Monday, 22 November 2021

After We Fell (2021) - Movie Review

What a curious little series this has turned into. The first film is still a garbage fire behind a gasoline refinery, but past that point, these films have basically turned into everything I wanted out of the Fifty Shades series: Silly, phenomenally stupid, but almost endearing in their asininity and willingness to entertain on those terms. And as the third of a proposed four (possibly five) film series, After We Fell is more of the same unhealthy junk food that came before, only it’s lacking in even the most basic of narrative fibre by this point.

Tessa and Hardin’s relationship has gotten to the point where they’re in their own little time loop narrative. Not by the strictest definition, but in how they seem to be in a perpetual cycle of make-up sex and the contrived tensions leading up to said make-up sex. When the characters themselves are realising that the only thing worth seeing here is themselves banging, like in the infamous mirror scene, all manner of pretence has been thrown out the window. Not that it’s stopped trying to be cutesy with literary references (we get Jane Austen and The Great Gatsby popping their heads in at times); just that they’re even more of an afterthought than they were before.

There’s still a lot to dig through as far as the lead relationship, which has officially gotten to the point of a Freudian case study in action with the Oedipus complex in Hardin and the now-established Elektra complex in Tessa (their married life will be full of her yelling at Hardin for not eating his din-dins, I’m sure). But quite frankly, when the story is this thin and basically held together with condom latex, it’s all perfunctory at this point. It’s fanfiction writing at its purest, where anything and everything that takes place is just part of the larger machine meant to keep the two leads in bed together; kinda like the haunted house from Buffy’s Where The Wild Things Are, and about as difficult to take seriously.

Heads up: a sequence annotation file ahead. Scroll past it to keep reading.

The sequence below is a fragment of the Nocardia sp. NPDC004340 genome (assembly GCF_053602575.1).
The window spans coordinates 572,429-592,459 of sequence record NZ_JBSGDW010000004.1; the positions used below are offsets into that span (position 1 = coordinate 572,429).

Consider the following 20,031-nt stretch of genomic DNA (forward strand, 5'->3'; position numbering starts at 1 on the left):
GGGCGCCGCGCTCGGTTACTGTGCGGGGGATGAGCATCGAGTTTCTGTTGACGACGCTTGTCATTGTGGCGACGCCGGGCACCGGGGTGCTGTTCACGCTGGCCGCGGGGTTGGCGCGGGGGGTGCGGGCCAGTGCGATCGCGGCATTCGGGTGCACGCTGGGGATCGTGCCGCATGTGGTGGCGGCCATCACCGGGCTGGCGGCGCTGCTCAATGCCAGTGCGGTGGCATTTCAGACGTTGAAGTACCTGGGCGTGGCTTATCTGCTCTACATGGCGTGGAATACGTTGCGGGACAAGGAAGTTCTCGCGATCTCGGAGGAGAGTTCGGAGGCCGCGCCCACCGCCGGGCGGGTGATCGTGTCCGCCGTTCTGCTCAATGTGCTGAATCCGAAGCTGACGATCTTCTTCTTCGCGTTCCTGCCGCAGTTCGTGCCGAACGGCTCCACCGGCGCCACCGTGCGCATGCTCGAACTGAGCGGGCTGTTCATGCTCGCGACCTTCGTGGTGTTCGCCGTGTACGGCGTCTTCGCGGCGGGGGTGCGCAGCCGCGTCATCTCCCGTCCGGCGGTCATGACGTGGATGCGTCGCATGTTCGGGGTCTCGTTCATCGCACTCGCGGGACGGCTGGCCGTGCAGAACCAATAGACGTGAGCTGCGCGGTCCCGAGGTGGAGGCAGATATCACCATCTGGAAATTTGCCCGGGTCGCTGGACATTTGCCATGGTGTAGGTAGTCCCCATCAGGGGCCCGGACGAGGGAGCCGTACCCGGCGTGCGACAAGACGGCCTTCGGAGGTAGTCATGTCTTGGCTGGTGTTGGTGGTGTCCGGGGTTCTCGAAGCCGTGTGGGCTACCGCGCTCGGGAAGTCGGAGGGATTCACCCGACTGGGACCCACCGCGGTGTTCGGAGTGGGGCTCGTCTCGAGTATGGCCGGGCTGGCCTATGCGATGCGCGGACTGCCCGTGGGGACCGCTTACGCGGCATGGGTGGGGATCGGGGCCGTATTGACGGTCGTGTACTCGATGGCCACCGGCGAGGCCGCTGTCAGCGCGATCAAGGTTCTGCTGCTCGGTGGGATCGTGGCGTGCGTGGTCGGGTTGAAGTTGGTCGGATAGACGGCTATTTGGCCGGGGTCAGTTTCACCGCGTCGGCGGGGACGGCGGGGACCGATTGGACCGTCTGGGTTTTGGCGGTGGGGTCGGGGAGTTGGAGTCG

But again, much like with After We Collided, I have no real issue with that because it’s not like the film is pretending to be anything more than that. At least I’m not being dragged by the eyelids through every shitty development like with the Kissing Booth films, and at least the performances are able to work with the perpetual eye-roll that is the script for this thing. Everything here is delivered with just the right amount of self-aware cheese (Hardin saying “Fuck it, why not?” before entering a bar for the requisite bar brawl sets the overall tone nice and early) that, as objectively bad as it all is, it always kept a knowing smile on my face.

Look, for as much as I navel-gaze about the deeper meanings behind the films I review on here, and for as much flak as I give the films I don’t like, I’m not that difficult to please at the end of the day. There’s room in the world for dumb romance fluff, and unlike with Kissing Booth, I can actually see the appeal in watching this crap for some cheap laughs and even cheaper thrills (read: sex scenes and soap opera shenanigans). It’s still not good, and we’ve gone from too much plot in We Collided to barely any here (right down to ending on the exact same revelation, just for a different character), but for the kind of film it is and where it spawned from, I still think it’s worth checking out for the more trash-inclined out there. And now that these films have gone straight-to-streaming, there’s less of a ticket price barrier to entry.

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